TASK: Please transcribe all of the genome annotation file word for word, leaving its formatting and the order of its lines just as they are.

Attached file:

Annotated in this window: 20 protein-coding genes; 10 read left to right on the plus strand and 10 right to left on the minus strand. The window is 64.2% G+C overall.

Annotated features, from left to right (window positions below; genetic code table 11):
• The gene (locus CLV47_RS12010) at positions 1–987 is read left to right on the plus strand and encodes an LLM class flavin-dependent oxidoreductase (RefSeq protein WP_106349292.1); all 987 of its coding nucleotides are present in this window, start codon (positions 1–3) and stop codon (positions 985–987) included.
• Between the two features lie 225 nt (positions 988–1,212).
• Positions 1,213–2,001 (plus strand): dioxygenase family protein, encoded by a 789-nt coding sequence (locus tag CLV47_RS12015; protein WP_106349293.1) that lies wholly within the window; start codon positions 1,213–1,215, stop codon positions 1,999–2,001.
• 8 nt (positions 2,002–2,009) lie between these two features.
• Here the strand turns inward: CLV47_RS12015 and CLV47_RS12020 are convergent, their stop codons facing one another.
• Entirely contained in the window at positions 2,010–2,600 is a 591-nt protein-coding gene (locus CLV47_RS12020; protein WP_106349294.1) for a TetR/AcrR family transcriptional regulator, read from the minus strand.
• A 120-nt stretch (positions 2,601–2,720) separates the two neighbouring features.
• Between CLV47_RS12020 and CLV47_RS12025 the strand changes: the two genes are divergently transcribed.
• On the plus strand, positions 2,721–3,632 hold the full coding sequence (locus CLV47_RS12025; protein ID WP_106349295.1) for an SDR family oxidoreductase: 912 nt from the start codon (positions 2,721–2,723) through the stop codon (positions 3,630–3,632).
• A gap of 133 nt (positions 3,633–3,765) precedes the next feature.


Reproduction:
Annotated in this window: 20 protein-coding genes; 10 read left to right on the plus strand and 10 right to left on the minus strand. The window is 64.2% G+C overall.

Annotated features, from left to right (window positions below; genetic code table 11):
• The gene (locus CLV47_RS12010) at positions 1–987 is read left to right on the plus strand and encodes an LLM class flavin-dependent oxidoreductase (RefSeq protein WP_106349292.1); all 987 of its coding nucleotides are present in this window, start codon (positions 1–3) and stop codon (positions 985–987) included.
• Between the two features lie 225 nt (positions 988–1,212).
• Positions 1,213–2,001 (plus strand): dioxygenase family protein, encoded by a 789-nt coding sequence (locus tag CLV47_RS12015; protein WP_106349293.1) that lies wholly within the window; start codon positions 1,213–1,215, stop codon positions 1,999–2,001.
• 8 nt (positions 2,002–2,009) lie between these two features.
• Here the strand turns inward: CLV47_RS12015 and CLV47_RS12020 are convergent, their stop codons facing one another.
• Entirely contained in the window at positions 2,010–2,600 is a 591-nt protein-coding gene (locus CLV47_RS12020; protein WP_106349294.1) for a TetR/AcrR family transcriptional regulator, read from the minus strand.
• A 120-nt stretch (positions 2,601–2,720) separates the two neighbouring features.
• Between CLV47_RS12020 and CLV47_RS12025 the strand changes: the two genes are divergently transcribed.
• On the plus strand, positions 2,721–3,632 hold the full coding sequence (locus CLV47_RS12025; protein ID WP_106349295.1) for an SDR family oxidoreductase: 912 nt from the start codon (positions 2,721–2,723) through the stop codon (positions 3,630–3,632).
• A gap of 133 nt (positions 3,633–3,765) precedes the next feature.